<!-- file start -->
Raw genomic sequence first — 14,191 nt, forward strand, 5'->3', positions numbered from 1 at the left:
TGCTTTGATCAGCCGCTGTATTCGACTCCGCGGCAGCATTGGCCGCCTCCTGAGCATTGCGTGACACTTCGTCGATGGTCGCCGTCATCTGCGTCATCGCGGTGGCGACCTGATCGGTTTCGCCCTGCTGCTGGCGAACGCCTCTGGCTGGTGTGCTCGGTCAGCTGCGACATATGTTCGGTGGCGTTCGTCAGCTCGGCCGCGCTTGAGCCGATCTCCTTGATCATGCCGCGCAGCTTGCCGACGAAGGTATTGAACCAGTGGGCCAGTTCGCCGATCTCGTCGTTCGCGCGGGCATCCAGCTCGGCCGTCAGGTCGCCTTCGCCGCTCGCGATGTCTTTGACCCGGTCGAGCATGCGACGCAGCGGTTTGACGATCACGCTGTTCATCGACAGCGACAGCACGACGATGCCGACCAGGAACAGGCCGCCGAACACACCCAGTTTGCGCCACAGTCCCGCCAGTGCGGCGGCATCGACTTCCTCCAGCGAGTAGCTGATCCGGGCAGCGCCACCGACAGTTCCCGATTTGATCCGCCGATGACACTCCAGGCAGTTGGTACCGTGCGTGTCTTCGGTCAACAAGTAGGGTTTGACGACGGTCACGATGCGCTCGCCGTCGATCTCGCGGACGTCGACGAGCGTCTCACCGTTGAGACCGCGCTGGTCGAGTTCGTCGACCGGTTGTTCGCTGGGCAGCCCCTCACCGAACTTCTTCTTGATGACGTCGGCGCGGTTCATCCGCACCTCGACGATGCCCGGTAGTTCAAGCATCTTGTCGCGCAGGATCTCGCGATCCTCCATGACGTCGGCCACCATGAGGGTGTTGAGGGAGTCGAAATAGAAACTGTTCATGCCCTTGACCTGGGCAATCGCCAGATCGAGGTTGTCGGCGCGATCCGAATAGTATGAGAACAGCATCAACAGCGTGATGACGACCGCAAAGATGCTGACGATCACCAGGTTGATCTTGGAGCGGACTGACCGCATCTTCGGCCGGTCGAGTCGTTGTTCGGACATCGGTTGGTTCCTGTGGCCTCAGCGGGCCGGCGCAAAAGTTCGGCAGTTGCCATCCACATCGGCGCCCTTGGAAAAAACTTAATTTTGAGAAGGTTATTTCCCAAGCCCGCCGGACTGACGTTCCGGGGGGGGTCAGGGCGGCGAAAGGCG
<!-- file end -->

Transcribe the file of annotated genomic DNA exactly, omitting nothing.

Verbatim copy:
Raw genomic sequence first — 14,191 nt, forward strand, 5'->3', positions numbered from 1 at the left:
TGCTTTGATCAGCCGCTGTATTCGACTCCGCGGCAGCATTGGCCGCCTCCTGAGCATTGCGTGACACTTCGTCGATGGTCGCCGTCATCTGCGTCATCGCGGTGGCGACCTGATCGGTTTCGCCCTGCTGCTGGCGAACGCCTCTGGCTGGTGTGCTCGGTCAGCTGCGACATATGTTCGGTGGCGTTCGTCAGCTCGGCCGCGCTTGAGCCGATCTCCTTGATCATGCCGCGCAGCTTGCCGACGAAGGTATTGAACCAGTGGGCCAGTTCGCCGATCTCGTCGTTCGCGCGGGCATCCAGCTCGGCCGTCAGGTCGCCTTCGCCGCTCGCGATGTCTTTGACCCGGTCGAGCATGCGACGCAGCGGTTTGACGATCACGCTGTTCATCGACAGCGACAGCACGACGATGCCGACCAGGAACAGGCCGCCGAACACACCCAGTTTGCGCCACAGTCCCGCCAGTGCGGCGGCATCGACTTCCTCCAGCGAGTAGCTGATCCGGGCAGCGCCACCGACAGTTCCCGATTTGATCCGCCGATGACACTCCAGGCAGTTGGTACCGTGCGTGTCTTCGGTCAACAAGTAGGGTTTGACGACGGTCACGATGCGCTCGCCGTCGATCTCGCGGACGTCGACGAGCGTCTCACCGTTGAGACCGCGCTGGTCGAGTTCGTCGACCGGTTGTTCGCTGGGCAGCCCCTCACCGAACTTCTTCTTGATGACGTCGGCGCGGTTCATCCGCACCTCGACGATGCCCGGTAGTTCAAGCATCTTGTCGCGCAGGATCTCGCGATCCTCCATGACGTCGGCCACCATGAGGGTGTTGAGGGAGTCGAAATAGAAACTGTTCATGCCCTTGACCTGGGCAATCGCCAGATCGAGGTTGTCGGCGCGATCCGAATAGTATGAGAACAGCATCAACAGCGTGATGACGACCGCAAAGATGCTGACGATCACCAGGTTGATCTTGGAGCGGACTGACCGCATCTTCGGCCGGTCGAGTCGTTGTTCGGACATCGGTTGGTTCCTGTGGCCTCAGCGGGCCGGCGCAAAAGTTCGGCAGTTGCCATCCACATCGGCGCCCTTGGAAAAAACTTAATTTTGAGAAGGTTATTTCCCAAGCCCGCCGGACTGACGTTCCGGGGGGGGTCAGGGCGGCGAAAGGCG